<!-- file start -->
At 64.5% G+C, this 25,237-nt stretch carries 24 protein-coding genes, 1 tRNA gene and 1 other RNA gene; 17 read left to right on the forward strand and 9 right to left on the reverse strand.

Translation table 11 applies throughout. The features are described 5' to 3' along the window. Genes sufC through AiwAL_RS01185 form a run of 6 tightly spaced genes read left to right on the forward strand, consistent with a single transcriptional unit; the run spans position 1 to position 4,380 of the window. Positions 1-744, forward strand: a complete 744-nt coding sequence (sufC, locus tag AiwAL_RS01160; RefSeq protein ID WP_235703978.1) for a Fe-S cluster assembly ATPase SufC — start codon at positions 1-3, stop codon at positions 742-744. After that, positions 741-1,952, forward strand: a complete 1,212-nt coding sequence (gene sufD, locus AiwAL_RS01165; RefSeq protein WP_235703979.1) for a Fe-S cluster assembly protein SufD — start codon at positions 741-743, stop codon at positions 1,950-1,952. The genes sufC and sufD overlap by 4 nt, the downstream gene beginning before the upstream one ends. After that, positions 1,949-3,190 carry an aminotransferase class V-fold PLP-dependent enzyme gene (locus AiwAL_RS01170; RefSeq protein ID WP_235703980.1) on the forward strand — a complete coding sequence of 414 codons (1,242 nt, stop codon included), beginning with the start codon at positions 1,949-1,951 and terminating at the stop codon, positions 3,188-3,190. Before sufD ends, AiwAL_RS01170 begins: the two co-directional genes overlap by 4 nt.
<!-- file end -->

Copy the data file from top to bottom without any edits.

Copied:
At 64.5% G+C, this 25,237-nt stretch carries 24 protein-coding genes, 1 tRNA gene and 1 other RNA gene; 17 read left to right on the forward strand and 9 right to left on the reverse strand.

Translation table 11 applies throughout. The features are described 5' to 3' along the window. Genes sufC through AiwAL_RS01185 form a run of 6 tightly spaced genes read left to right on the forward strand, consistent with a single transcriptional unit; the run spans position 1 to position 4,380 of the window. Positions 1-744, forward strand: a complete 744-nt coding sequence (sufC, locus tag AiwAL_RS01160; RefSeq protein ID WP_235703978.1) for a Fe-S cluster assembly ATPase SufC — start codon at positions 1-3, stop codon at positions 742-744. After that, positions 741-1,952, forward strand: a complete 1,212-nt coding sequence (gene sufD, locus AiwAL_RS01165; RefSeq protein WP_235703979.1) for a Fe-S cluster assembly protein SufD — start codon at positions 741-743, stop codon at positions 1,950-1,952. The genes sufC and sufD overlap by 4 nt, the downstream gene beginning before the upstream one ends. After that, positions 1,949-3,190 carry an aminotransferase class V-fold PLP-dependent enzyme gene (locus AiwAL_RS01170; RefSeq protein ID WP_235703980.1) on the forward strand — a complete coding sequence of 414 codons (1,242 nt, stop codon included), beginning with the start codon at positions 1,949-1,951 and terminating at the stop codon, positions 3,188-3,190. Before sufD ends, AiwAL_RS01170 begins: the two co-directional genes overlap by 4 nt.